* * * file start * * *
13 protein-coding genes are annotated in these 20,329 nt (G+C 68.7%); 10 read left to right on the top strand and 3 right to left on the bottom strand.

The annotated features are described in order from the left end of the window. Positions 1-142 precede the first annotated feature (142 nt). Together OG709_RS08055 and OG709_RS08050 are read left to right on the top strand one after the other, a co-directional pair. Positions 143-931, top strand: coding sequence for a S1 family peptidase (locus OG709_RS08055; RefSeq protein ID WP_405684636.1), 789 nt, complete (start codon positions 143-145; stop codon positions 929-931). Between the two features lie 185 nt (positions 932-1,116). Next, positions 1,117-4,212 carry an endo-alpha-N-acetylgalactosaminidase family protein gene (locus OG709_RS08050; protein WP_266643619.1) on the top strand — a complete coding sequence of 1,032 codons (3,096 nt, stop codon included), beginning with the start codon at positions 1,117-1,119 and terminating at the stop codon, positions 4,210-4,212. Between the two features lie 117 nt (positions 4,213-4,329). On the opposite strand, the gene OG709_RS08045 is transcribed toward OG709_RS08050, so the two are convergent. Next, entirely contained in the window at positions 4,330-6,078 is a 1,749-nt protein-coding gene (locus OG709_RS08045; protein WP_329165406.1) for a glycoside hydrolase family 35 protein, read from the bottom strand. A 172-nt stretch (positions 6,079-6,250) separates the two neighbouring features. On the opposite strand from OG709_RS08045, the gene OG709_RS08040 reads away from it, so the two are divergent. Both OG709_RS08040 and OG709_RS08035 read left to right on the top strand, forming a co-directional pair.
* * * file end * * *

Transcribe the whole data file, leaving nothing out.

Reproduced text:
13 protein-coding genes are annotated in these 20,329 nt (G+C 68.7%); 10 read left to right on the top strand and 3 right to left on the bottom strand.

The annotated features are described in order from the left end of the window. Positions 1-142 precede the first annotated feature (142 nt). Together OG709_RS08055 and OG709_RS08050 are read left to right on the top strand one after the other, a co-directional pair. Positions 143-931, top strand: coding sequence for a S1 family peptidase (locus OG709_RS08055; RefSeq protein ID WP_405684636.1), 789 nt, complete (start codon positions 143-145; stop codon positions 929-931). Between the two features lie 185 nt (positions 932-1,116). Next, positions 1,117-4,212 carry an endo-alpha-N-acetylgalactosaminidase family protein gene (locus OG709_RS08050; protein WP_266643619.1) on the top strand — a complete coding sequence of 1,032 codons (3,096 nt, stop codon included), beginning with the start codon at positions 1,117-1,119 and terminating at the stop codon, positions 4,210-4,212. Between the two features lie 117 nt (positions 4,213-4,329). On the opposite strand, the gene OG709_RS08045 is transcribed toward OG709_RS08050, so the two are convergent. Next, entirely contained in the window at positions 4,330-6,078 is a 1,749-nt protein-coding gene (locus OG709_RS08045; protein WP_329165406.1) for a glycoside hydrolase family 35 protein, read from the bottom strand. A 172-nt stretch (positions 6,079-6,250) separates the two neighbouring features. On the opposite strand from OG709_RS08045, the gene OG709_RS08040 reads away from it, so the two are divergent. Both OG709_RS08040 and OG709_RS08035 read left to right on the top strand, forming a co-directional pair.